Levi, Giulio Augusto
LEVI, GIULIO AUGUSTO
LEVI, GIULIO AUGUSTO (1879–1951), Italian literary critic. Levi, who was born in Turin, was from 1904 to 1938 a secondary-school teacher. In 1926 he was baptized and became a Roman Catholic. In 1938 he was forced to leave his position by the Fascist anti-Jewish laws. Levi was rescued by private individuals and Christian institutions during the anti-Jewish persecution of the Fascist regime and escaped deportation during World War ii. After the war, he was appointed professor of Italian literature at the University of Florence. As a critic, he mainly devoted himself to an analysis of Leopardi's works and, with his own method of study, deliberately moved away from both positivism and the idealism of Croce. He wrote for several newspapers and journals and his publications appeared throughout the first half of the 20th century. Levi's critical works include Studi estetici (1907); Storia del pensiero di Giacomo Leopardi (1911); Il Comico (1913); Breve storia dell'estetica e del gusto (1924); Giacomo Leopardi (1931), his best-known study of the poet; Da Dante al Machiavelli (1935); and Vittorio Alfieri (1950).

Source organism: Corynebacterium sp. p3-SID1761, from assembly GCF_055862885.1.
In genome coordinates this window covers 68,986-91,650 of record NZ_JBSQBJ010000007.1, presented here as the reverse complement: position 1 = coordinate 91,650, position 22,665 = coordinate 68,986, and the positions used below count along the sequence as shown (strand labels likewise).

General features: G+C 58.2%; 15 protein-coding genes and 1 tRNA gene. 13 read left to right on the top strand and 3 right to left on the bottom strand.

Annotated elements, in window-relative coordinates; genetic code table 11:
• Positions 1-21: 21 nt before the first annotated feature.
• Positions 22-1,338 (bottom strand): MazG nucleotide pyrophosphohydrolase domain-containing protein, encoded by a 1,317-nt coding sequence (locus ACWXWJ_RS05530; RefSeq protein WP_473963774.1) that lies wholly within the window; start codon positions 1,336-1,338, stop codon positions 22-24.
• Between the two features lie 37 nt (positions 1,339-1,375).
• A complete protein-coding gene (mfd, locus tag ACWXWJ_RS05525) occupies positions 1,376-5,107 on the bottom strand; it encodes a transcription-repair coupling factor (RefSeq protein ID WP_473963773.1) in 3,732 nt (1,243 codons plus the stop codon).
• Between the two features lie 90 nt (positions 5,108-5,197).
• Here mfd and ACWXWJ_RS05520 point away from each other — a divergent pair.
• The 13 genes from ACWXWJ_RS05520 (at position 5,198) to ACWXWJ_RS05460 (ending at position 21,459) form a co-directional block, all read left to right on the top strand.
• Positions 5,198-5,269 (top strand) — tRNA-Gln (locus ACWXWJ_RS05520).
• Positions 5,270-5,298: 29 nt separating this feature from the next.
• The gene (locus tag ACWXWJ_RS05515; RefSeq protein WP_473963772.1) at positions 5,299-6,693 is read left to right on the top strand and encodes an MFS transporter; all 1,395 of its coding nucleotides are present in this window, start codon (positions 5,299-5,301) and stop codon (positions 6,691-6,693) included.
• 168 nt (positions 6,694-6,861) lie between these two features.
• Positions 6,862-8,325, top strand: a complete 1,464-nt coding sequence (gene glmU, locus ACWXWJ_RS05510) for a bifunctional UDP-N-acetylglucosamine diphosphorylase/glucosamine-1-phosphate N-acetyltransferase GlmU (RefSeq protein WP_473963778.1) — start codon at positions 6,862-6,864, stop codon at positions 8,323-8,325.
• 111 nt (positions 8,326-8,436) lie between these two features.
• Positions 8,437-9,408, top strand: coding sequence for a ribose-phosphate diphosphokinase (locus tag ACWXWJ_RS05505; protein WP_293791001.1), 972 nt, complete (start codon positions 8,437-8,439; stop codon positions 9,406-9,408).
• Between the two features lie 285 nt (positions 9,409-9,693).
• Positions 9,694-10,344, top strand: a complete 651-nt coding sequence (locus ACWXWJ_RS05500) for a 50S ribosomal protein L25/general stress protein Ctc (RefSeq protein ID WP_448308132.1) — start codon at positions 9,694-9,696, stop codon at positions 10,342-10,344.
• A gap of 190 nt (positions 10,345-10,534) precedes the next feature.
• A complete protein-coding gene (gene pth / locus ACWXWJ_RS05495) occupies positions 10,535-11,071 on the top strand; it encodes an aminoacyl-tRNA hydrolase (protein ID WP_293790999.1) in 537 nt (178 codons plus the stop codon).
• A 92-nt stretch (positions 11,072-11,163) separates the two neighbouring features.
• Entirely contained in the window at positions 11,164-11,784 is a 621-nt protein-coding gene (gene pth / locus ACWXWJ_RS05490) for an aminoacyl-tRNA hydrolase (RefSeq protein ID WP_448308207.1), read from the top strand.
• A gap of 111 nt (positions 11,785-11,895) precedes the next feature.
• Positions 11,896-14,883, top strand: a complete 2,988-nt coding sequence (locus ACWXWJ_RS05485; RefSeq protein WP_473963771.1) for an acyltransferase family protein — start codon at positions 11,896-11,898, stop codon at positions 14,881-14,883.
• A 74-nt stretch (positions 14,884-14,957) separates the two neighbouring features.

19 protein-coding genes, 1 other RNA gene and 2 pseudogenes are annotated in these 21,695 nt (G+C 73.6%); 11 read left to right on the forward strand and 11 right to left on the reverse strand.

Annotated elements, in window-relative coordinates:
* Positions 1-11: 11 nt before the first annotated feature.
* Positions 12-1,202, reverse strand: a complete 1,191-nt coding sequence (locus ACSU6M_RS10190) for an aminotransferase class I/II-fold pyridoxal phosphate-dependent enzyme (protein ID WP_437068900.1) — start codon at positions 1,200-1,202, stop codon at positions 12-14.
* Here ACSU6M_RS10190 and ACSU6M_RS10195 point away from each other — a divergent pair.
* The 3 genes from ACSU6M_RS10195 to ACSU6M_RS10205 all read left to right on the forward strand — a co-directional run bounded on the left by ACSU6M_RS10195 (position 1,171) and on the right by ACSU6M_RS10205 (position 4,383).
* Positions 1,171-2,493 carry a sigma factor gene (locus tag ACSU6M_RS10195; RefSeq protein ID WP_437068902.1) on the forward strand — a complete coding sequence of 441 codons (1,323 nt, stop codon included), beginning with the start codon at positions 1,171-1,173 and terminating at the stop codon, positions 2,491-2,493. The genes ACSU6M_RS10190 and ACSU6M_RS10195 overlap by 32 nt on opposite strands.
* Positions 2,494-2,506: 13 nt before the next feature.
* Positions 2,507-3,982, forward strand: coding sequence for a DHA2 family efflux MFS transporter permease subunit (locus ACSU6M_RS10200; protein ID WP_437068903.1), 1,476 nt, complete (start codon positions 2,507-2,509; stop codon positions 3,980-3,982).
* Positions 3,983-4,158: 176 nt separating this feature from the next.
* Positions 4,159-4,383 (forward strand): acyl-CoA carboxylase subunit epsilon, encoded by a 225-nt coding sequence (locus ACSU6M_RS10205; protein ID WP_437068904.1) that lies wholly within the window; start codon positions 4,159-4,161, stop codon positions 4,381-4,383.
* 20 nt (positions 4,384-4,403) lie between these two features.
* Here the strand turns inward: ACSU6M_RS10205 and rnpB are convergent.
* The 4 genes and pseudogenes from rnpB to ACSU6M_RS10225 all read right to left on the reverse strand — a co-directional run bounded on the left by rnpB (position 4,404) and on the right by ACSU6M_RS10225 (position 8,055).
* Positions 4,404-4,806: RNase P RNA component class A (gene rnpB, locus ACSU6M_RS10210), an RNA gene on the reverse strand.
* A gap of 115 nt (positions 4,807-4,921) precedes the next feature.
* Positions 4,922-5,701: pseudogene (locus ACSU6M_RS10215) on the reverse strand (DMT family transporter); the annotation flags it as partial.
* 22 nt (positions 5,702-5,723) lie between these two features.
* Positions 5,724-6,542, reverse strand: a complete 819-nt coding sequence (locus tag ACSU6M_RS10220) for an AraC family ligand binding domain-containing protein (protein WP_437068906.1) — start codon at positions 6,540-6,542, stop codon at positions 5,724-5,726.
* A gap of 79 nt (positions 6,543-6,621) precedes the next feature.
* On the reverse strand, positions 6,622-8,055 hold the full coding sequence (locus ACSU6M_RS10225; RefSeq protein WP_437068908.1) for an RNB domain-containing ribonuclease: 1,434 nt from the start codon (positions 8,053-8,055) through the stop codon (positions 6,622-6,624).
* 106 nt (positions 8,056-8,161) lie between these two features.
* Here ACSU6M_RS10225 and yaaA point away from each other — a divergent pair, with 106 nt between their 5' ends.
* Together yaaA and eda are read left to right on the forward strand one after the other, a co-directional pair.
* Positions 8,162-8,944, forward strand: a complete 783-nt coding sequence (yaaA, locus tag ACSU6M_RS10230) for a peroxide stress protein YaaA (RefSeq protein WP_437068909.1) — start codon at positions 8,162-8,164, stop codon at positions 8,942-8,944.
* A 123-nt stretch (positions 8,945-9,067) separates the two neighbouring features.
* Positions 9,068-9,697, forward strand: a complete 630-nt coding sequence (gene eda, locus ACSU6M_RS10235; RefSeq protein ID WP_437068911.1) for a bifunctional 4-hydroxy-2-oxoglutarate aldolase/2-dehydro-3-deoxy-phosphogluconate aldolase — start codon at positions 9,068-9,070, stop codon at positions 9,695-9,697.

E. Levi, C. Jannaco, Alla memoria di Giulio Augusto Levi (1956), with a biography and a bibliography of G.A.L.